The first time I headed overseas, all the talk at the travel doctor was about malaria. There were daily, weekly and monthly pills to consider, and of course a chunk of dosh. In all my travels I could count on one hand the number of travellers I’ve met who have caught malaria. Dengue fever on the other hand ...
Random photo from Sidemen, Bali. Photo: Stuart McDonald.
Over the years I’ve had dengue fever twice. Once I was hospitalised (the first time), the second time, I just rode it out at home. Overall, I would not recommend catching dengue fever.
So imagine my elation when I woke the morning before last at 1 am, feeling, well less than terrific. By 3 am I started to suspect dengue, by about 6 am I was thinking, oh no not again. A few hours later, I was pretty much certain. This morning, a little over 24 hours after first waking up feeling like I’d been run–over by a garbage truck, I’m certain.
Sadly, dengue is a bit like riding a bike—once you know how it works you never forget it. Third time around the characteristics are all too familiar. So what are the characteristics?
Dengue is not known as “break bone fever” without reason. Imagine someone affixing two or three vices to your tibias. They’d need to somehow manage this direct to the bone, as the pain is not muscular. It is totally in the bones. Then they wind them as tight as they’ll go. Then tighter ... and tighter.
Later, they add three more, to the femur. These they spin even tighter. How tight? Tight enough to bring on nausea now and then. This time around, these are the worst. It is magically indescribable. Pain is the wrong word, yet it is far more than an ache. Far more.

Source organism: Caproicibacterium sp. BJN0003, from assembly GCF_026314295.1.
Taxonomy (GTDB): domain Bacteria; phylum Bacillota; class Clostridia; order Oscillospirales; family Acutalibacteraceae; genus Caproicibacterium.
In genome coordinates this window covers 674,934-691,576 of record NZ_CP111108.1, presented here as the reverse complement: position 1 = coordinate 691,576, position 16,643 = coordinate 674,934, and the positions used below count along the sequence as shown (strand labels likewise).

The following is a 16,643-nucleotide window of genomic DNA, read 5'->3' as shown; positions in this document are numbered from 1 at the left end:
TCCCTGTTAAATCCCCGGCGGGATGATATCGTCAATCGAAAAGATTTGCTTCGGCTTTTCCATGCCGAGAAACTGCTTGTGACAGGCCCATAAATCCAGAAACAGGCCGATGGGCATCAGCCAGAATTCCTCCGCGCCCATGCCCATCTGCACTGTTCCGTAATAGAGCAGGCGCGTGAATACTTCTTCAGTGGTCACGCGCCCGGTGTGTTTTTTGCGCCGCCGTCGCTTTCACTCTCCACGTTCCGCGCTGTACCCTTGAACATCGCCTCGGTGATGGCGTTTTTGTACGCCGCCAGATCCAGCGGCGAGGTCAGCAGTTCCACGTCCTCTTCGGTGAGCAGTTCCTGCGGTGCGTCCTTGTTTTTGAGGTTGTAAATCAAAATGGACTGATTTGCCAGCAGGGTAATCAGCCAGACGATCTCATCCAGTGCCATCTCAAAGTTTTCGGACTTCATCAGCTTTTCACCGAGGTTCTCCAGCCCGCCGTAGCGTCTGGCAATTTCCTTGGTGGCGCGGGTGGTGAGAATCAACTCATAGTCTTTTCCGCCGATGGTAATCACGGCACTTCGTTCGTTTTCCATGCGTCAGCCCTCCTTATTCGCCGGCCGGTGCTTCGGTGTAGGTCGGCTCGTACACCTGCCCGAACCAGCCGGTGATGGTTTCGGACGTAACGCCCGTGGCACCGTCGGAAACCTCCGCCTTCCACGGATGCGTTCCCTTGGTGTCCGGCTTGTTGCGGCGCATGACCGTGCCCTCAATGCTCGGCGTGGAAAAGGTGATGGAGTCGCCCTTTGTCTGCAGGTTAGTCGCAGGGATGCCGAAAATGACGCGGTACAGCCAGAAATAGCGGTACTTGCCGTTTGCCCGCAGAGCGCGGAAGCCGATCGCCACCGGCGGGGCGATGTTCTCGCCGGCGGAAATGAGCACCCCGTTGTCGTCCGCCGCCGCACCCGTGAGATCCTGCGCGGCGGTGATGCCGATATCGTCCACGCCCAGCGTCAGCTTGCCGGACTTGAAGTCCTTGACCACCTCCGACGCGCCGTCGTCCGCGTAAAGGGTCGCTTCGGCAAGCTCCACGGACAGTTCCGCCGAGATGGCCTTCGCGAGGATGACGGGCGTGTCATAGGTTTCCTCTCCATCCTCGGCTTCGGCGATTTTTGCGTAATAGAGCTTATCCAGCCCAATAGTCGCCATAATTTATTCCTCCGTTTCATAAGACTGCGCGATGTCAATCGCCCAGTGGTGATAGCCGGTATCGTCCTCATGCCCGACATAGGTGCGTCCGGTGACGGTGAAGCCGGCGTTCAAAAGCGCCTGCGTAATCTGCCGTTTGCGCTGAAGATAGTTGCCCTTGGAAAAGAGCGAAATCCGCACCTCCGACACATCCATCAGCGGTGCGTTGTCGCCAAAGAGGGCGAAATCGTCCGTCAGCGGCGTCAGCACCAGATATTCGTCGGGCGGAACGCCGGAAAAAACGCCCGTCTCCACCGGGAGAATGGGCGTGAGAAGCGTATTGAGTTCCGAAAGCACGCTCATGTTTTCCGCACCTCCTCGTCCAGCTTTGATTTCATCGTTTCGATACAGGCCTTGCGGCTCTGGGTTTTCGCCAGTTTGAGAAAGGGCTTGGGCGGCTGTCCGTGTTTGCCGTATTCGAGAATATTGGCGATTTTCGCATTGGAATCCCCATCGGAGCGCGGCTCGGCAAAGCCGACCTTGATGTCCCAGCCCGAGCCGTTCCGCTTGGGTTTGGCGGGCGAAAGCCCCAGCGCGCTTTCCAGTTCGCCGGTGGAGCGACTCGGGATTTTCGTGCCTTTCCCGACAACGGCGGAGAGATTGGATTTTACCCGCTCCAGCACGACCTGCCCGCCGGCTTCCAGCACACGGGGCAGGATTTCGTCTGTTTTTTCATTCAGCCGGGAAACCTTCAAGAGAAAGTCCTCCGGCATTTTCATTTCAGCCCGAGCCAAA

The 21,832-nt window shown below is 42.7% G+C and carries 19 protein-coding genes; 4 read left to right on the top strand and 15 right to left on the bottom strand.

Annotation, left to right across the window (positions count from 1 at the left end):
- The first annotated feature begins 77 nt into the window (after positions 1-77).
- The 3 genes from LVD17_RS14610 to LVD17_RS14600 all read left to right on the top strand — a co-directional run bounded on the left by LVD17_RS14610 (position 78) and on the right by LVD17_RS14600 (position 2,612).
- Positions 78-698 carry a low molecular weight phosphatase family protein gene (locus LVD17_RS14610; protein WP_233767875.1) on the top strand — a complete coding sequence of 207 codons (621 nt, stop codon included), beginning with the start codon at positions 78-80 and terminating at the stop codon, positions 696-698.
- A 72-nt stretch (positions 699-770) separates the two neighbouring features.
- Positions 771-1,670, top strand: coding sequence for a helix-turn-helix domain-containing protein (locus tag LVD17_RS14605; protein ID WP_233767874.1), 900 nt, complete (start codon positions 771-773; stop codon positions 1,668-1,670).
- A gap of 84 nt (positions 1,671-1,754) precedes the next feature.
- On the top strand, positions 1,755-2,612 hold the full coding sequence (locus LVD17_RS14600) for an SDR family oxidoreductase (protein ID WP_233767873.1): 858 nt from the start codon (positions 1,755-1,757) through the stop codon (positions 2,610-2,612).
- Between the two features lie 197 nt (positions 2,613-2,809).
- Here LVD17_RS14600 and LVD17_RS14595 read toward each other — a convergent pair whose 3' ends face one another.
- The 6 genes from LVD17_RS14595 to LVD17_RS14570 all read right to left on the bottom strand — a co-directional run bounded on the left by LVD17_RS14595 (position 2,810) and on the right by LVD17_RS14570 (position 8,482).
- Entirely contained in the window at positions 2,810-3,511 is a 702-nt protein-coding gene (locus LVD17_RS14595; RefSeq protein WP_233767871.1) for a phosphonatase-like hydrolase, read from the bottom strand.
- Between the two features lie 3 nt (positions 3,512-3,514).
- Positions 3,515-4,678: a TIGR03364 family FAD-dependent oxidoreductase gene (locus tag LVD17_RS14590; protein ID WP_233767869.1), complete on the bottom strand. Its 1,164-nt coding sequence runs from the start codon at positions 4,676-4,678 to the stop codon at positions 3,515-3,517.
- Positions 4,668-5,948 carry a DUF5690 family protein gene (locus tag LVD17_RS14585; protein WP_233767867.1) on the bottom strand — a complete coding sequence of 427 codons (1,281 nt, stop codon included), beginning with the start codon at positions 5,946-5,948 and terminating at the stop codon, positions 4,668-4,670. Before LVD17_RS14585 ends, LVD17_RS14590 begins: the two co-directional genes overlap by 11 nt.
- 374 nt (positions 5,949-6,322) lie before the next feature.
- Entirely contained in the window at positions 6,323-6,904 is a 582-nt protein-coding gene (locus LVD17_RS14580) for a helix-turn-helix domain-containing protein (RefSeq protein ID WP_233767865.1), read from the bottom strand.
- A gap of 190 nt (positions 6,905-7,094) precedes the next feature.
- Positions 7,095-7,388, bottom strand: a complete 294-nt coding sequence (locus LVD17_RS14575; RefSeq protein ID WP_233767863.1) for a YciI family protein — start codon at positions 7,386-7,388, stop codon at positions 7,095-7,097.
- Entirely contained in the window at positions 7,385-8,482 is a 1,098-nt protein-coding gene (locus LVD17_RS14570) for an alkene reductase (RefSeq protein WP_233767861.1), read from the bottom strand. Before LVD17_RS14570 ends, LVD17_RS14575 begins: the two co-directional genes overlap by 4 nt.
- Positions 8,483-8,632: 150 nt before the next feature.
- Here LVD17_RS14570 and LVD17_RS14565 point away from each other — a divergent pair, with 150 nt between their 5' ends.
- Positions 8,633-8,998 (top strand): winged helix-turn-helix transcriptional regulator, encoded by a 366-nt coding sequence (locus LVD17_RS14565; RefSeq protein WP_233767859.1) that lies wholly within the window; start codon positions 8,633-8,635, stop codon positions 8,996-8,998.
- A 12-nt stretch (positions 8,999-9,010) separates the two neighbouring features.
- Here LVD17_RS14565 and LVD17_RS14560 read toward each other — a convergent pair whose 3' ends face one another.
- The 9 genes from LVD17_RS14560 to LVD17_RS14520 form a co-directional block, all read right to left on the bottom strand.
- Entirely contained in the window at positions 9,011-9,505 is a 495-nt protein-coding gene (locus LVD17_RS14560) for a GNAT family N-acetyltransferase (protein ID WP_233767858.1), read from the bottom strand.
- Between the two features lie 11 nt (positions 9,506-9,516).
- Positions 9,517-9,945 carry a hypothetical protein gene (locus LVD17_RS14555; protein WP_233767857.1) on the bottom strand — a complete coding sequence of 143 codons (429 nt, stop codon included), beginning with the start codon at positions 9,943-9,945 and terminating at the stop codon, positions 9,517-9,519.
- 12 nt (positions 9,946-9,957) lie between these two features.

Moving up the body, yesterday afternoon I scored two vices on each humerus. These have not been spun as tight, but it is painful to lift my arms—typing is a joy ha ha.
The other classic dengue symptom is a searing pain behind the eyeballs. This pain comes and goes, but when it is bad, I’d say it is like having nails driven into the back of your eyeballs. Having never had nails driven into my eye sockets, I’m guessing here. Suffice to say it hurts, and closing your eyes doesn’t help.
It isn’t called dengue fever for nothing. The first time I had this you could have fried an egg on my forehead, but so far this time around, the fever and chills have not been so bad. Then there is the exhaustion—I tried to walk to the minimart last night, lets just say that was an error in judgement. Extreme skin sensitivity rounds out this little bevy of joy delivered by some random aedes aegypti mosquito.
Treatment? Rest, staying hydrated, and lots of paracetamol. Lots. I love paracetamol. Anything but the vile papaya leaf thing.
So, this is a long–winded way of saying Couchfish is off the couch and in bed till mid–next week. I’ll pick up the missing entries once I’m back on deck.
Stay safe, and if you see a mosquito, please hit it with a hammer.
And hey, at least it isn’t Covid19!